Improving hospital systems for the care of women with major obstetric hemorrhage

Daniel W Skupski, Isaac P Lowenwirt, Fredric I Weinbaum, Dana Brodsky, Margaret Danek, Gary S Eglinton
Obstetrics and Gynecology 2006, 107 (5): 977-83

OBJECTIVE: When 2 maternal deaths due to hemorrhage occurred at New York Hospital Queens in 2000-2001, a multidisciplinary team implemented systemic change. Our objective was to improve outcomes of episodes of major obstetric hemorrhage.

METHODS: We report outcomes before (2000-2001) and after (2002-2005) the introduction of a patient safety program aimed at improving the care of women with major obstetric hemorrhage. Process changes were instituted in late 2001 at the direction of a multidisciplinary patient safety team. A rapid response team was formulated using the cardiac arrest team as a model. Protocols for early diagnosis, assessment, and management of patients at high risk for major obstetric hemorrhage were developed and communicated to staff.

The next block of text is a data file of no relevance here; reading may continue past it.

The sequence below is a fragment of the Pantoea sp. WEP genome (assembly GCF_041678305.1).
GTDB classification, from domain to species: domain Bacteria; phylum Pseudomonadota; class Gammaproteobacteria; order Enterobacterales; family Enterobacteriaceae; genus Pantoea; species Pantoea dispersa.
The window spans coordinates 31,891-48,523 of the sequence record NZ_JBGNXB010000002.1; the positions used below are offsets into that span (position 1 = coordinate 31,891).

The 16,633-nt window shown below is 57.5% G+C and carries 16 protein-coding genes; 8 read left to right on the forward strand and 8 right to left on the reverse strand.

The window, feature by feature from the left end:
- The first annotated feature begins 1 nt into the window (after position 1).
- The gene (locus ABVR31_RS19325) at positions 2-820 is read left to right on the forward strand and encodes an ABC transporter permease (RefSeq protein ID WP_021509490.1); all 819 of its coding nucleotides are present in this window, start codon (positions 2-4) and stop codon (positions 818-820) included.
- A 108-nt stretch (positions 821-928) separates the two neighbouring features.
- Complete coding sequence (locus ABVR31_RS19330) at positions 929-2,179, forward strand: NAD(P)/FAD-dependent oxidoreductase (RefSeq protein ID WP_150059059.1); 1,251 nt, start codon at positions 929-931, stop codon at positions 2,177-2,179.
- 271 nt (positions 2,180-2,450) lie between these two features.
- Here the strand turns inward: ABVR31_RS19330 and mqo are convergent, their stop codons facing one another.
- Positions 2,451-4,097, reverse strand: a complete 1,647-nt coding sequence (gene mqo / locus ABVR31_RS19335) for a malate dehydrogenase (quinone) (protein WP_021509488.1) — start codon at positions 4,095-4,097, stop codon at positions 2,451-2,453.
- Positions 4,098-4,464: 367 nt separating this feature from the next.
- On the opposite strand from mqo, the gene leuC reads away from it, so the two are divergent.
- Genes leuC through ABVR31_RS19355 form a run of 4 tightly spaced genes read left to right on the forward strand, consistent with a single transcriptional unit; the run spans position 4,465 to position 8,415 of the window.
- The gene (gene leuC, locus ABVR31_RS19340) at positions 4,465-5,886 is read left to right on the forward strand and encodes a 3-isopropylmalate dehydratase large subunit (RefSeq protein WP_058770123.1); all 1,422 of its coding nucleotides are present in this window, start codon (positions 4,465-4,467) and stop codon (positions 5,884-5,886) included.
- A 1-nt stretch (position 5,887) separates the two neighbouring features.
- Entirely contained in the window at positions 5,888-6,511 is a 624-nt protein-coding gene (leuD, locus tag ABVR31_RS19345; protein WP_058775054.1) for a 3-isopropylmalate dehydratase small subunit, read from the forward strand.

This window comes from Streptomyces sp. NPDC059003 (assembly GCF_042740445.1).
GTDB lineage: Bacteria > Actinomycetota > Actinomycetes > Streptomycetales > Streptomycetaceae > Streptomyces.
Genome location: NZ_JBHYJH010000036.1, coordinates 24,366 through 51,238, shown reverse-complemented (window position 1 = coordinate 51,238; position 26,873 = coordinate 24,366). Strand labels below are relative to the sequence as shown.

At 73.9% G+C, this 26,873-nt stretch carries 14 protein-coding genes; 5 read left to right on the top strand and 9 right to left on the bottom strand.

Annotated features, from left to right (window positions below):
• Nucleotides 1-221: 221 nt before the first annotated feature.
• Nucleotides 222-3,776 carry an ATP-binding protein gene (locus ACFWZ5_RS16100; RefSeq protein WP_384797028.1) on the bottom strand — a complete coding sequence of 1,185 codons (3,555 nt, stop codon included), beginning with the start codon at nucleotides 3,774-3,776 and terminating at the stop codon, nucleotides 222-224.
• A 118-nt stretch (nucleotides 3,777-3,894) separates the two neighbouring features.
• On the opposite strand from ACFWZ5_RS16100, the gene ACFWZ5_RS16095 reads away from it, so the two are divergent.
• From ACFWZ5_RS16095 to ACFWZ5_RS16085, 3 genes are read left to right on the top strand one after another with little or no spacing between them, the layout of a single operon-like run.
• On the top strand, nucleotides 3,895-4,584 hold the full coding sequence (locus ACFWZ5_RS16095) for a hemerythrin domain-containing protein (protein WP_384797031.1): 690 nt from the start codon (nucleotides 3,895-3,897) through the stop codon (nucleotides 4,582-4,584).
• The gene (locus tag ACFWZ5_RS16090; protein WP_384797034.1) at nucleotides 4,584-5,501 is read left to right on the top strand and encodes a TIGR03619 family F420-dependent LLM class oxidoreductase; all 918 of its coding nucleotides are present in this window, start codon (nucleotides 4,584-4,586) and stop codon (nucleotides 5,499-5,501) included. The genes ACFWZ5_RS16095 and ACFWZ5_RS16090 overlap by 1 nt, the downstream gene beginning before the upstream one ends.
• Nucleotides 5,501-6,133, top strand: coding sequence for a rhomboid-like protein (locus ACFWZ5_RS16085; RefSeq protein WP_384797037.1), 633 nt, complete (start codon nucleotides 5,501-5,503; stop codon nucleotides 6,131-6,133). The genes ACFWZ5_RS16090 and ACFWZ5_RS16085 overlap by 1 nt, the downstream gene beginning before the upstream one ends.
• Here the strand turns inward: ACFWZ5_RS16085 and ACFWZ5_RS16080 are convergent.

RESULTS: There were significant increases in cesarean births (P < .001), repeat cesarean births (P = .002), and cases of major obstetric hemorrhage (P = .02) between the periods of 2000-2001 and 2002-2005. There was a significant improvement in mortality due to hemorrhage (P = .036), lowest pH (P = .004), and lowest temperature (P < .001) when comparing 2000-2001 with 2002-2005. There were no differences in measures of severity of obstetric hemorrhage between the 2 periods, including Acute Physiology and Chronic Health Evaluation II scores, occurrence of placenta accreta and estimated blood loss.

CONCLUSION: Despite a significant increase in major obstetric hemorrhage cases, we found improved outcomes and fewer maternal deaths after implementing systemic approaches to improve patient safety. Attention to improving the hospital systems necessary for the care of women at risk for major obstetric hemorrhage is important in the effort to decrease maternal mortality from hemorrhage.

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